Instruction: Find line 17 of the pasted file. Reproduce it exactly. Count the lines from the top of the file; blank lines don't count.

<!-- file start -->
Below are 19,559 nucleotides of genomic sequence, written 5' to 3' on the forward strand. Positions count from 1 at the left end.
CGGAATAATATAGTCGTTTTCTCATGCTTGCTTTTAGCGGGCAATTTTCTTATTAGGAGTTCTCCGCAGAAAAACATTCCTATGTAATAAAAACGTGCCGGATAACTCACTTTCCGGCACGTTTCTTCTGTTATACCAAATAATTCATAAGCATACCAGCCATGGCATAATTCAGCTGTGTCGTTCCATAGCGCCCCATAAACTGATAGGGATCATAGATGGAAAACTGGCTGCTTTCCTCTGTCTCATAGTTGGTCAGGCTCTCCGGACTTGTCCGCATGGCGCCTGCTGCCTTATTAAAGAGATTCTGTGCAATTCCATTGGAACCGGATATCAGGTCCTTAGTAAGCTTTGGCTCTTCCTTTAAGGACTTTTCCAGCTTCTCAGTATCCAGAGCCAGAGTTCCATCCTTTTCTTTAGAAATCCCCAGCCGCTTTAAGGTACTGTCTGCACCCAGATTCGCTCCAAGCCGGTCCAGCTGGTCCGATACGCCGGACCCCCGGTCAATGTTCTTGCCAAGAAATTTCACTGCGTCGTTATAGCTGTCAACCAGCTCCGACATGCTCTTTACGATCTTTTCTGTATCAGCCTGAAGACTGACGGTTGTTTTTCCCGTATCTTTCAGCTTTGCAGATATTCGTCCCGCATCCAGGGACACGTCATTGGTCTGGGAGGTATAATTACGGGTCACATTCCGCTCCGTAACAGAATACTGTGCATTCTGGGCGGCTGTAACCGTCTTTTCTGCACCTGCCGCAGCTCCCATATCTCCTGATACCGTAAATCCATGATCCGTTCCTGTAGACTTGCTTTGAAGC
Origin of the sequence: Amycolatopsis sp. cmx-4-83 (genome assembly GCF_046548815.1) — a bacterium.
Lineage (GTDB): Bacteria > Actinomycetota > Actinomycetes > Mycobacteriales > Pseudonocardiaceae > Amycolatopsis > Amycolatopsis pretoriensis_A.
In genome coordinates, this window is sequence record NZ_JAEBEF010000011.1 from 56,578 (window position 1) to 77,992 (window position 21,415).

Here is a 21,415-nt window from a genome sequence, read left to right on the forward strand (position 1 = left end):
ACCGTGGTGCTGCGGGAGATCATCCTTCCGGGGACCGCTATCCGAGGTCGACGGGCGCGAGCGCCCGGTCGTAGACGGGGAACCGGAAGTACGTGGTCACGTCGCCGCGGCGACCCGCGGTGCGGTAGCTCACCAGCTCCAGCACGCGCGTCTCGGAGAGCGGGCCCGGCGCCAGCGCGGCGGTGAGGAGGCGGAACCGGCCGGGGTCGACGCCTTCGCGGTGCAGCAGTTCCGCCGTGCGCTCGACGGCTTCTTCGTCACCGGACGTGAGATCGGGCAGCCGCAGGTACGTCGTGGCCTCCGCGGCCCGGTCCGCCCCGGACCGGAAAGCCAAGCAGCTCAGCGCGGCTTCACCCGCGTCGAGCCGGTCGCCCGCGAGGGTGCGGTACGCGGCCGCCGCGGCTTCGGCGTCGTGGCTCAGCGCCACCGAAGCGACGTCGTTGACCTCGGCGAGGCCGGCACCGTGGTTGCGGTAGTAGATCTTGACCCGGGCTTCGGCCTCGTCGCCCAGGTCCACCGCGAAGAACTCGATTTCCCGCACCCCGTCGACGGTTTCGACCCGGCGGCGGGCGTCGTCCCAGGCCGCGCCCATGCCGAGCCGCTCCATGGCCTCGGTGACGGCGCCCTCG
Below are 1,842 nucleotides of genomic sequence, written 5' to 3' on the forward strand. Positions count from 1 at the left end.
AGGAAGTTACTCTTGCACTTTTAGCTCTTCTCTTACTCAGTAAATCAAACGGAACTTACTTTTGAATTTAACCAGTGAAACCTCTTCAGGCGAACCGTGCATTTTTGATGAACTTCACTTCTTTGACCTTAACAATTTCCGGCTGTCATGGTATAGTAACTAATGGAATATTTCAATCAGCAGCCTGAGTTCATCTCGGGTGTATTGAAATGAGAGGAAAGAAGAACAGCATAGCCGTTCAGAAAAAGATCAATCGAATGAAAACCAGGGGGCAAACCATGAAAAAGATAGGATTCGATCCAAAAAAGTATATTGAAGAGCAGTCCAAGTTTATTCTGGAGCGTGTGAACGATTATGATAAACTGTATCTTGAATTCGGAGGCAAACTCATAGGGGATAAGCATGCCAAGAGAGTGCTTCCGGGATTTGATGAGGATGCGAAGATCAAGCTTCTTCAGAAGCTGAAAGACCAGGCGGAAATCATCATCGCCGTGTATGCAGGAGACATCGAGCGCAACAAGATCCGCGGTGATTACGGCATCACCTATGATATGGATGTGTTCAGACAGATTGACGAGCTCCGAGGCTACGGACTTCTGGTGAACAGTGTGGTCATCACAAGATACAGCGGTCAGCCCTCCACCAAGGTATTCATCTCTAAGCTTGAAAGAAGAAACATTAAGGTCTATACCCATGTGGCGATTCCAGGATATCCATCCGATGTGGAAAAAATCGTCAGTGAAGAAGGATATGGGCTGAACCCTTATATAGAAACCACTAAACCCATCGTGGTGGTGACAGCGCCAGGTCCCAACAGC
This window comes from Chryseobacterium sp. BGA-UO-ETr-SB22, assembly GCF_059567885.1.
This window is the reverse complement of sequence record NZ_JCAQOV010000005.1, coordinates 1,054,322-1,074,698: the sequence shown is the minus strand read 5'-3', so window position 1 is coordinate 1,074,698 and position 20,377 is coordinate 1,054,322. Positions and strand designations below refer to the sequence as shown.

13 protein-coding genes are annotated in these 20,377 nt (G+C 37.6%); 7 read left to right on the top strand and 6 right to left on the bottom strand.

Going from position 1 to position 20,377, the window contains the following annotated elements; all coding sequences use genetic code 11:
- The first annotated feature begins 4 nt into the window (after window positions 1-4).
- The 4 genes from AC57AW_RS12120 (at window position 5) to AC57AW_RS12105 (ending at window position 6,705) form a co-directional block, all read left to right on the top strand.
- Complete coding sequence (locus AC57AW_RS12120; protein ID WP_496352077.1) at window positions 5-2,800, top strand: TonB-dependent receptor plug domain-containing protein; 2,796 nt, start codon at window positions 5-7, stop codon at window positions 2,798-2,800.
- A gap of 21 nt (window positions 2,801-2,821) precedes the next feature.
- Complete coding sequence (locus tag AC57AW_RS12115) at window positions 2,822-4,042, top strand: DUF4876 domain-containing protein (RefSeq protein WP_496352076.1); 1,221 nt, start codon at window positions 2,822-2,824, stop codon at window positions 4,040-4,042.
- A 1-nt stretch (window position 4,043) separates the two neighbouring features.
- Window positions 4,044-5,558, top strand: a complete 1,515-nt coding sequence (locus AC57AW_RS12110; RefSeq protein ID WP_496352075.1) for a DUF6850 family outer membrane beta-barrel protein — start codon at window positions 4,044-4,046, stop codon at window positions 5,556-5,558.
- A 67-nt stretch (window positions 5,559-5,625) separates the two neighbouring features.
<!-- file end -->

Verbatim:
- A gap of 21 nt (window positions 2,801-2,821) precedes the next feature.